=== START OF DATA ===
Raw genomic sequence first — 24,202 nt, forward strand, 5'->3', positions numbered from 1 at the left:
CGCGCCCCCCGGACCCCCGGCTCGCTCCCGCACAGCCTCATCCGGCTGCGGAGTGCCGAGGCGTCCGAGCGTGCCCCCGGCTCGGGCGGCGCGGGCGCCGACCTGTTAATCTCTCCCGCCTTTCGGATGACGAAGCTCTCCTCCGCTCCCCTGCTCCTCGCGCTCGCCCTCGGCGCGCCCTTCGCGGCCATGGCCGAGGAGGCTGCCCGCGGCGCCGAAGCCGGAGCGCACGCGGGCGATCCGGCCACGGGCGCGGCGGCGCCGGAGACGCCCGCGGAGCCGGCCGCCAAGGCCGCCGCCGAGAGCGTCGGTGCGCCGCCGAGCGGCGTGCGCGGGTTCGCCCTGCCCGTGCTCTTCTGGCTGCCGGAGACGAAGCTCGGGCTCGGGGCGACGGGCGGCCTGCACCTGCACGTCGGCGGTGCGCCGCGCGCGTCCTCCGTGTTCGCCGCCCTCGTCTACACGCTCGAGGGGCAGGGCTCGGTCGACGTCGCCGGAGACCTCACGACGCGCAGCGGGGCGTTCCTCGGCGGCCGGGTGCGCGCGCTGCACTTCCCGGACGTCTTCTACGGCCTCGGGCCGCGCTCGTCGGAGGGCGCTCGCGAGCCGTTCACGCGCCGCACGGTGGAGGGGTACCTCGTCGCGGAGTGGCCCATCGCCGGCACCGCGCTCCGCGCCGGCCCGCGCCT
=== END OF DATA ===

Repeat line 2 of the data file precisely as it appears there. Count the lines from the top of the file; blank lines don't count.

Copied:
CGCGCCCCCCGGACCCCCGGCTCGCTCCCGCACAGCCTCATCCGGCTGCGGAGTGCCGAGGCGTCCGAGCGTGCCCCCGGCTCGGGCGGCGCGGGCGCCGACCTGTTAATCTCTCCCGCCTTTCGGATGACGAAGCTCTCCTCCGCTCCCCTGCTCCTCGCGCTCGCCCTCGGCGCGCCCTTCGCGGCCATGGCCGAGGAGGCTGCCCGCGGCGCCGAAGCCGGAGCGCACGCGGGCGATCCGGCCACGGGCGCGGCGGCGCCGGAGACGCCCGCGGAGCCGGCCGCCAAGGCCGCCGCCGAGAGCGTCGGTGCGCCGCCGAGCGGCGTGCGCGGGTTCGCCCTGCCCGTGCTCTTCTGGCTGCCGGAGACGAAGCTCGGGCTCGGGGCGACGGGCGGCCTGCACCTGCACGTCGGCGGTGCGCCGCGCGCGTCCTCCGTGTTCGCCGCCCTCGTCTACACGCTCGAGGGGCAGGGCTCGGTCGACGTCGCCGGAGACCTCACGACGCGCAGCGGGGCGTTCCTCGGCGGCCGGGTGCGCGCGCTGCACTTCCCGGACGTCTTCTACGGCCTCGGGCCGCGCTCGTCGGAGGGCGCTCGCGAGCCGTTCACGCGCCGCACGGTGGAGGGGTACCTCGTCGCGGAGTGGCCCATCGCCGGCACCGCGCTCCGCGCCGGCCCGCGCCT